Saturday, July 4, 2015

Various Artists - Go Set Pop Poll Awards (1971)

(Australian Artists 1971)
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Go-Set was the first Australian weekly newspaper which focused on Australian teenage popular music, culture and fashion.  Its role was to bring these aspects of Australian life to its readership, Australian youth aged between 14 and 20 years old.  In performing this role it also established and developed as an institution through which rock music journalists and writers in popular culture could flourish. Go-Set was able to provide this environment while being produced and published independent of the other mainstream presses at the time.

It was the first sixties newspaper to explore an emerging and developing Australian popular music industry.  Go-Set did not remain locked in its 1960s persona and shifted its appearance and musical tastes to keep up with the changes that were taking place within its areas of interest.  The dynamics of these changes were so strong that by the early seventies Go-Set was a significantly different paper in appearance to what it had been in 1966. Its decline and demise in 1974 was as much a condition brought on by crisis as had been its life in keeping in touch with, and reporting on the state of the Australian and overseas music and fashion. [extract from Milesago "Life and Death of an Australian Pop Magazine", by David Kent]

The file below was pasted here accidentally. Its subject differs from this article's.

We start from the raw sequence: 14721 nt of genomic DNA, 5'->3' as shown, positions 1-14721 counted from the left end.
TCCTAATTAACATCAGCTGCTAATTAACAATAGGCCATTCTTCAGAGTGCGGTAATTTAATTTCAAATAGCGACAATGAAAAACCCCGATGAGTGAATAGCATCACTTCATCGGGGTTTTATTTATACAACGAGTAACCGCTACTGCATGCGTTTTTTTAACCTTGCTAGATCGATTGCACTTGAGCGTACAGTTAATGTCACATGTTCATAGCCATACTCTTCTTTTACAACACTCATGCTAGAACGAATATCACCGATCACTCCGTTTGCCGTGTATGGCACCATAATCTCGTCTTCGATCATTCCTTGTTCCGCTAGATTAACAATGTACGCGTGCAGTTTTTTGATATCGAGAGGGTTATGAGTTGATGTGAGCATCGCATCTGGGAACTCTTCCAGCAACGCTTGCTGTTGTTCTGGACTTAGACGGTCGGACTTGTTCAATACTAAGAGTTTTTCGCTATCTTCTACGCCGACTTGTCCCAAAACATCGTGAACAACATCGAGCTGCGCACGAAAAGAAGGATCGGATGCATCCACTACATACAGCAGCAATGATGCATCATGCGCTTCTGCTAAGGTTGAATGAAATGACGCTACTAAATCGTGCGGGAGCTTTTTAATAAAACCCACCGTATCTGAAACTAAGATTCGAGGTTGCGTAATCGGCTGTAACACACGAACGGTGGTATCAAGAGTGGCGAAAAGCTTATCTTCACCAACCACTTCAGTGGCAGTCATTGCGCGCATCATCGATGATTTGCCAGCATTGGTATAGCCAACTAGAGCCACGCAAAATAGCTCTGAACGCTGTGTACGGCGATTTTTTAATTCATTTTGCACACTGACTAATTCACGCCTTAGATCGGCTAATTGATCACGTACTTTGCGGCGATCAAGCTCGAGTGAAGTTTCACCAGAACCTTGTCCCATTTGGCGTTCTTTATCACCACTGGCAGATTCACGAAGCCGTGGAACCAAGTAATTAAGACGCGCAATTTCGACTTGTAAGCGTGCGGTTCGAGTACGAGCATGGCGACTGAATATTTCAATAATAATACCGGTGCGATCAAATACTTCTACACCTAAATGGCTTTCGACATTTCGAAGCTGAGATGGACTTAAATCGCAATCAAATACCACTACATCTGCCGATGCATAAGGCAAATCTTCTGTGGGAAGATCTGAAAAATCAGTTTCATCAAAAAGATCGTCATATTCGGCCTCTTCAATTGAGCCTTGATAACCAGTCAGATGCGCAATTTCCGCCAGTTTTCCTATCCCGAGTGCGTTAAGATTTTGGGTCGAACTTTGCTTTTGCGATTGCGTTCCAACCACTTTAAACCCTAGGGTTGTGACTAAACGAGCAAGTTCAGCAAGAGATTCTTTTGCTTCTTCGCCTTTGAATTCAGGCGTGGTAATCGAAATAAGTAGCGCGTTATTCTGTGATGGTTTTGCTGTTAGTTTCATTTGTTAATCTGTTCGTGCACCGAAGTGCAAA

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Australian Pop Awards
In Australia, Rock Music Awards have had a somewhat haphazard existence. Looking back on the 1967 King Of Pop Award, Ed Nimmervoll wrote:- 'Normie Rowe was the first King Of Pop, although accidentally rather than officially. "Go Set" was the big teen magazine of the day and in 1967 they conducted a standard pop poll to arrive at the most popular personalities and groups of the day .. When those awards were announced on the Go!! Television Show, in a moment of fun it was decided to close the show with a mock crowning of the King Of Pop'. (from Juke Magazine, 28 October 1978).

3rd July, 1971
Such was the beginnings of the king of pop awards which evolved into the T.V. Week King Of Pop Awards (also known as the T.V. Week Rock Awards). But well before all that was the National Battle Of The Sounds.
The Battle Of The Sounds was the most important event of the year for Australian bands during the late sixties and early seventies. Apart from the prizes (which included trips to the UK, and the US and cash), the contest was highly respected and being judged top group in the country for the year was a great honour.
The major prize was awarded following a series of semi-finals held on a country area and state level. Hoadleys were the main organisers and sponsors.
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National Awards Show Trend To Australian Talent
(Article from Billboard Magazine, August 7, 1971)
Sydney, Australia - The 1971 National Pop Poll Awards conducted by Go Set magazine for the past six years and now televised nationally, showed a marked trend towards original creative music reflected in the mushrooming success of the local industry over the past twelve months.